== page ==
When I grow up, I want to be . . . | Trafalgar Castle School
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November 04, 2016

When I grow up, I want to be . . .

Fostering Community

At the age of eight, my sister boldly declared, “When I grow up, I want to be a go-go dancer or a nun!” My parents were quite surprised given our family’s well-known lack of dancing flair, never mind the fact that we weren’t Catholic. Fortunately, her professional aspirations matured over the years, and my sister eventually decided on a rewarding career as a geriatric social worker. (My parents now joke that she is professionally qualified to support them in their old age through the latent trauma of parenting her).

While some children may know early on that they are destined to be a veterinarian, or a doctor, or an architect, it’s much more common for them to “try on a number of hats” before landing on a path of post-secondary study. In fact, research shows that up to 50% of students enter university as “undecided”, and 75% change their major at least once (Gordon, 1995). Those students who are “decided” when they begin first year, aren’t necessarily selecting their program of study based on research. Influence from family and peers, and general assumptions about paths of study and future careers appear to play a greater role than does research into program specifics, understanding of learning preferences, or personal values. (Beggs, Bantham & Taylor, 2008).

It may be this lack of individual insight during the university application process that leads a majority of undergraduates to change their program of study. This was certainly my own experience. In first year, I found myself planning to study business, convinced it would lead to career success. That might have been true, but the required courses I took in first year left me uninspired while my electives – English Literature and History – captivated me. Once I changed my major, I not only felt happier but my grades improved.

My university experience is not unique. Canadian researchers followed more than 80,000 undergraduate students over a period of five years, and found that choosing a program of study that aligned with the student’s personality and interests resulted in higher grades. In fact, a well-aligned program was more predictive of overall academic success (GPA) than SAT scores (Jones, 2012).

As I talk with parents and senior students, I am aware of just how difficult the post-secondary selection process can be for some. In truth, many students do not yet have the life experience or personal insight needed to make the weighty career decisions they face, and the pressure they feel is compounded if they believe it’s an all or nothing moment with no room for error. Helping them work through the process thoughtfully, carefully and calmly, and providing reassurance during normal moments of angst is important.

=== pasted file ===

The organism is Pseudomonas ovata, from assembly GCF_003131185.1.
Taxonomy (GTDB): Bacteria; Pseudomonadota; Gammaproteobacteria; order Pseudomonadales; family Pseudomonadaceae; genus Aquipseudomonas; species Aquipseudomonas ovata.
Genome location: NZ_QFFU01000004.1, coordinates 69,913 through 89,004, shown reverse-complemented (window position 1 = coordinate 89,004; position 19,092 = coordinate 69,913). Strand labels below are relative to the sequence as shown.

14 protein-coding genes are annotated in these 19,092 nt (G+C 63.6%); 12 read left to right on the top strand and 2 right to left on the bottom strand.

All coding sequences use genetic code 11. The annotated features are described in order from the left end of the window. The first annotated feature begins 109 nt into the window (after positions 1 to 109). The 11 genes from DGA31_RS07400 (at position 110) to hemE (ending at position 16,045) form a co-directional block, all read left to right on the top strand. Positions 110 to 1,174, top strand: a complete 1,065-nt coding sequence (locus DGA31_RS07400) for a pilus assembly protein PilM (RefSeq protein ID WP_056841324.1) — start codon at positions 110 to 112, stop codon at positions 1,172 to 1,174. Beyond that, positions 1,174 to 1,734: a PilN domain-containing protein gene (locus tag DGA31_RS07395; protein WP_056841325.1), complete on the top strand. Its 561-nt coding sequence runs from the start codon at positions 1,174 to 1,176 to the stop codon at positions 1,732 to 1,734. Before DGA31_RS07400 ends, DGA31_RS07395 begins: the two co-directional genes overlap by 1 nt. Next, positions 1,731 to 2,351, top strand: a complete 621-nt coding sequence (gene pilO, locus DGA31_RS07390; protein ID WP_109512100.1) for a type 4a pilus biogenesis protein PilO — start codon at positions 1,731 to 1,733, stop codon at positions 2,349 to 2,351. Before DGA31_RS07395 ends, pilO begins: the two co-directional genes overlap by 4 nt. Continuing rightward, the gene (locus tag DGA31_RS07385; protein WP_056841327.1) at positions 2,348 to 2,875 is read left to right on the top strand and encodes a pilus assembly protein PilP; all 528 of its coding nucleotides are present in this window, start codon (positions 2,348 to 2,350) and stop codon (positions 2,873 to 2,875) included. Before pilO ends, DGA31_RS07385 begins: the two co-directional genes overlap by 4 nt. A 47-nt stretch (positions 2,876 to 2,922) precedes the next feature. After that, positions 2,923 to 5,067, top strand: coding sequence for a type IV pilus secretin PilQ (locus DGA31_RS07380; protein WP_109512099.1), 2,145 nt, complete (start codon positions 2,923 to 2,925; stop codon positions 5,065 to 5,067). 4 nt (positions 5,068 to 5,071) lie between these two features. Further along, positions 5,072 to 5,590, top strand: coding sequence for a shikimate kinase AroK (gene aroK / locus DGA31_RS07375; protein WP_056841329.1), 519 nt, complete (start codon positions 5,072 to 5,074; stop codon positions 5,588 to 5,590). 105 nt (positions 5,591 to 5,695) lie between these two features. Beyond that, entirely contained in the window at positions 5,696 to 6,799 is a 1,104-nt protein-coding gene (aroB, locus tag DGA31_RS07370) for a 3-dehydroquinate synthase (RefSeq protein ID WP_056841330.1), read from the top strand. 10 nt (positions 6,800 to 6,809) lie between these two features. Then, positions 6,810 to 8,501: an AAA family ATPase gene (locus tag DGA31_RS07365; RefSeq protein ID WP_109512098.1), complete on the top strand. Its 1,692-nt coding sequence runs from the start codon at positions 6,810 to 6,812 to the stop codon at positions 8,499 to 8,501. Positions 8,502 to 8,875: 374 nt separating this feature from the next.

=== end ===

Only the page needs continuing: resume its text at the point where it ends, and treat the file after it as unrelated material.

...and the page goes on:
Our school encourages students to discover their talents, interests and career opportunities, beginning formally in Grade 7. Curriculum, individualized assessment tools, creative programming, and connecting with Trafalgar graduates across the disciplines prepare our girls for the day when post-secondary applications are submitted. Academic counseling and support continues throughout the application process, right up to the day they accept an offer, and often beyond. We know from experience that our slow and thoughtful approach benefits our students.

My best advice to parents as their daughters begin to think about life after Trafalgar, is to enjoy the journey of exploration with them. Encourage them to research post-secondary options, discuss their ideas with their teachers, reach out to recent graduates for information about programs, connect with alumnae about career paths, and visit university campuses. But above all, help alleviate some of the normal stress caused by this exciting but sometimes overwhelming decision by reminding your daughter that first year is a time to discover more about herself as a learner. Her program of study should lead to a lifetime of joy, not a life sentence. So if she gets it wrong the first time, it can always be adjusted.


Beggs, J., Bantham, J., & Taylor, S. (2008). Distinguishing the factors influencing college students’ choice of major. College Student Journal, 42(2), 381–394.

Gordon, V. N. (1995). The undecided college student: An academic and career advising challenge (2nd. ed.). Springfield, IL: Charles C. Thomas.

Jones, L. K., Jones, J. W. (2012). Personality-College Major Match and Student Success: A Guide for Professionals Helping Youth and Adults Who Are in College or Are College-Bound. Retrieved from http://www.careerkey.org/pdf/Personality-College_Major_Match_Guide_Professionals.pdf



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